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People of Marwad  


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People

In olden days, the profession of the people decided their caste. This system has now been broken. Today, individuals have the freedom to opt for any profession irrespective of caste. The profession based caste system has now been transformed into birth-based caste system. People of various castes and sub-castes reside in Rajasthan.
The Marwadis are sturdy, cheerful and simple folks relatively untouched by the fast pace of modern times making Marwad (Rajasthan) one of the safest destinations anywhere in the world.

Colourful and Ornamental


It is also one of the most colourful. To offset the barren, colourless landscape and the monotony of its cloudless sky, the people of Marwad (Rajasthan) show a distinct preference for bright costumes. From the simple village folk or tribal to the Rajas and Ranis, the preferred colours are bright red, dazzling yellow, lively green or brilliant orange, highlighted by a lavish use of sparkling gold and silver zari or gota.

Tribal and nomadic women are known for their love for silver jewellery (although men too sport ear studs and earrings). The ornaments follow age-old designs typical of a particular tribe. In daily use the ladies wear normal ornaments of neck, hand, nose and ear but on special occasions and social functions. Women wear all the ornaments of different parts of the body to look beautiful and attractive. For its exquisite designs and delicacy of art Marwadi (Rajasthan) Jewellry is a rage not only for ladies of India but also for women of foreign countries.


Mind-boggling Turbans

In India, the turban is popularly known as a pagdi (Safa). There are different variations of the turban, depending on the religion and region. In fact, in Marwad Rajasthan, it is said that the turban style changes with every 15km you travel. And Rajput turbans are different from Sikh turbans, which are in turn different from the classical Arab turbans. Then, there are the royal turbans from different parts of India, and the rural turban which is often just a towel wound round the head. India is a land of diversities. And it is all the more pronounced in Rajasthan. An old local saying sums it up -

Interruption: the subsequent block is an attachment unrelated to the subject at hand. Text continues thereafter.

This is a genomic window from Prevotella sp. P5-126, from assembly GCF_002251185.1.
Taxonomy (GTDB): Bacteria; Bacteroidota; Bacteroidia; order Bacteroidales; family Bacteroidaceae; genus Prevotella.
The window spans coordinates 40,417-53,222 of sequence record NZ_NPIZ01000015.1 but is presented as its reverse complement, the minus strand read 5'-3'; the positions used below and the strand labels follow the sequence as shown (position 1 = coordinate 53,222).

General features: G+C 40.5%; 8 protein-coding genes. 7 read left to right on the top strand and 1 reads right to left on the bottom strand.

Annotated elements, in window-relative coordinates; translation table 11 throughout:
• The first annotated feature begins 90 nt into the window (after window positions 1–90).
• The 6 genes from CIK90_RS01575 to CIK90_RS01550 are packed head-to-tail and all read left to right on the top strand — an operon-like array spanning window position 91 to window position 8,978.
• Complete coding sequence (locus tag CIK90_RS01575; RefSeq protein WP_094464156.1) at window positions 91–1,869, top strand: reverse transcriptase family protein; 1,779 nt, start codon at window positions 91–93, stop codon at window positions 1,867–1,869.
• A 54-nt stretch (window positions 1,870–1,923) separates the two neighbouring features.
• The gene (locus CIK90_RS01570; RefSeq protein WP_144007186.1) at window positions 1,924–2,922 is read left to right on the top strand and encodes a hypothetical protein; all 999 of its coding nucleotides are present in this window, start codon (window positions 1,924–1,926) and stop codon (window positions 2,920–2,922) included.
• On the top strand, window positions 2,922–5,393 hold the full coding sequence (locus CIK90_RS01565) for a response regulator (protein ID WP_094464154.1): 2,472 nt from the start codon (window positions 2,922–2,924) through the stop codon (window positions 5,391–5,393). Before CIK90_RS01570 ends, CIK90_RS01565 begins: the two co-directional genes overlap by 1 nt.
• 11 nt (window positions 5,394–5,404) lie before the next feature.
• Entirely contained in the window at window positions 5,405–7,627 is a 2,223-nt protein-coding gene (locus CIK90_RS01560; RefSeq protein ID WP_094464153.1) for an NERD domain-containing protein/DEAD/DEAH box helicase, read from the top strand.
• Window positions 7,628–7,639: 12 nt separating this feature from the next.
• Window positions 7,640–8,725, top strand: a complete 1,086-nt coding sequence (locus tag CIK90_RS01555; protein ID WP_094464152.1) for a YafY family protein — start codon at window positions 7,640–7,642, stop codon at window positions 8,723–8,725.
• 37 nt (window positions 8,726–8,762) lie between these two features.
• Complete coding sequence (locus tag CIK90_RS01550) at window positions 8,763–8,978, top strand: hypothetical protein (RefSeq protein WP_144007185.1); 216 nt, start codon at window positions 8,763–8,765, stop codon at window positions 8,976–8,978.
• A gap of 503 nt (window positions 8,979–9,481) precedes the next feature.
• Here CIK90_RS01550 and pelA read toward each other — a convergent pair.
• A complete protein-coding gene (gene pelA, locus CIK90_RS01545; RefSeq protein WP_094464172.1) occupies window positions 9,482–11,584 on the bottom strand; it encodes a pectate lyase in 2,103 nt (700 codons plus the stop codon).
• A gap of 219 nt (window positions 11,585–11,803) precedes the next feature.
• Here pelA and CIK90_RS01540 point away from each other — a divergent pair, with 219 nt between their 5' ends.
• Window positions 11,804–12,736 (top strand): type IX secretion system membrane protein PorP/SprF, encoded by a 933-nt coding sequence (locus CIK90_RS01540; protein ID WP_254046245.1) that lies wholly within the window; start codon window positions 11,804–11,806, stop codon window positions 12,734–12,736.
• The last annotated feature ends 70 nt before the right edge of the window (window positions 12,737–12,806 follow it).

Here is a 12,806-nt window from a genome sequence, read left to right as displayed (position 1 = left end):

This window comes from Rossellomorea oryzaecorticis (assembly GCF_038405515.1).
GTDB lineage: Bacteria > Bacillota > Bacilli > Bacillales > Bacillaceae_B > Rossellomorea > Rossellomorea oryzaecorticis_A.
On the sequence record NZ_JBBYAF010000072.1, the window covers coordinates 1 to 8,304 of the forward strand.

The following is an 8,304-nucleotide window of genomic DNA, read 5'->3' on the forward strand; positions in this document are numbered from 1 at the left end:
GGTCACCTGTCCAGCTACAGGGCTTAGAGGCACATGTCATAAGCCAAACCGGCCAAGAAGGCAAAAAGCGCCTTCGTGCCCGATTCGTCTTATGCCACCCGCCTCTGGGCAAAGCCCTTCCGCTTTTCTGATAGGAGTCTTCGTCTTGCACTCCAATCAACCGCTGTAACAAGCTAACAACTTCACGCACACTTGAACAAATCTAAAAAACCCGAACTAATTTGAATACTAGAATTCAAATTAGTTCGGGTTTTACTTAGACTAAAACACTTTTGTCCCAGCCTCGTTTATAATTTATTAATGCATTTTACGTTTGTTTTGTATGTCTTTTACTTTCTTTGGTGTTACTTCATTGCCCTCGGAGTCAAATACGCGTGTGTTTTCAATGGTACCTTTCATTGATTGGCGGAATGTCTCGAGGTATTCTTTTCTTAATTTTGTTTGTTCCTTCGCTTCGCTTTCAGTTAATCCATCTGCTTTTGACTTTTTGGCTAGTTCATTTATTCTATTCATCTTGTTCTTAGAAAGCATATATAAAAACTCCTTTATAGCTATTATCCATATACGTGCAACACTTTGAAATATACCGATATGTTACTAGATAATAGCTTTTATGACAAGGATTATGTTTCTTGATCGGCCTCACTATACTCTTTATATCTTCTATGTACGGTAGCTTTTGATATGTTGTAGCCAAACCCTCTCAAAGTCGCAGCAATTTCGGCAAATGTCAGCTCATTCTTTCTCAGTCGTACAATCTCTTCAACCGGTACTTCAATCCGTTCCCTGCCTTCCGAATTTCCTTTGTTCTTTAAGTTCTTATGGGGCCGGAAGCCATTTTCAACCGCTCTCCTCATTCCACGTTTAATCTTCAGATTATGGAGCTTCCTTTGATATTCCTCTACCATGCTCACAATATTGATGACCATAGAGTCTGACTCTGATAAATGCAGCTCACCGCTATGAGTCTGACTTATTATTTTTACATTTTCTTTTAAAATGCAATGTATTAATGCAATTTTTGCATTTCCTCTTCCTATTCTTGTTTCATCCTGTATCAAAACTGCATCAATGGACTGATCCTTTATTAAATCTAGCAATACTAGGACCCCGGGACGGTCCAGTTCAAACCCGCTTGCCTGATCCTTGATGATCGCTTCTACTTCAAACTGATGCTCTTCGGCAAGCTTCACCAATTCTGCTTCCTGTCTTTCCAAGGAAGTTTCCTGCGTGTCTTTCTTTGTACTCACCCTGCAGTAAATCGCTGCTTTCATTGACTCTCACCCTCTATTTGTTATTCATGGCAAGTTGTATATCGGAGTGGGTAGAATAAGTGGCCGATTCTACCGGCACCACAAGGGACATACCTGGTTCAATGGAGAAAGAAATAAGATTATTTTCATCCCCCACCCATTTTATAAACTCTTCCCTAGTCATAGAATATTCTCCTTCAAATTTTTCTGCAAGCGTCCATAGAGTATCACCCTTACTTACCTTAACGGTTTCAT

"The dialect, cuisine, water and turbans in Rajasthan change every 12 miles."
In fact there are about 1,000 different styles and types of turbans in Rajasthan, each denoting the class, caste and region of the wearer.Turbans come in all shapes, sizes and colours; and there are specific turbans for specific occasions as well.


A lineage of beautiful women

Marwadi women have been renowned for their grace and beauty. Alauddin Khilji, the Sultan of Delhi, was so smitten by the beauty of the legendary Maharani Padmini Devi that he waged a war -in vain - for her hand. In her heydays, the present day Rajmata of Jaipur, Maharani Gayatri Devi, was considered by Vogue to be amongst the Ten Most Beautiful Women in the World. And her charm hasn't diminished one bit till today!

Marwaris - the Jewls of India

The term Marwadi literally refers to someone who hails from or is an inhabitant of Marwad - the erstwhile Jodhpur state. This term gained currency initially in Bengal, where the traders from Shekhawati and other parts of Rajasthan established their business empires. Distinct in their dress, customs and language, the traders and merchants of Rajasthan came to be known as Marwaris. Rajasthan's greatest contribution to the country's economy has been in the field of Human Resources. The term Marwadi is a misnomer. Literally speaking, it signifies a person from the Marwar(Jodhpur) region of Rajasthan, although the majority of Rajasthan's businessmen are from the Shekhavati belt. However, colloquially it has come to denote emigrant businessmen from the vicinity of Rajasthan.

Traditionally, traders par excellence, they migrated from their home state way back in the 16th century and established trading outposts as far away as Assam - the eastern corner of India. With their ingrained thrift and perseverance (in those days, people had to walk miles and miles over scorching sands for a pot of water!) and business acumen, they soon converted these small businesses into industrial empires. Today, the marwaris dominate India's business and economy. As an American sociologist put it, "more than half the assets in the modern sector of the Indian economy are controlled by the trading castes originating in the northern half of Rajasthan."

 

 
     
    
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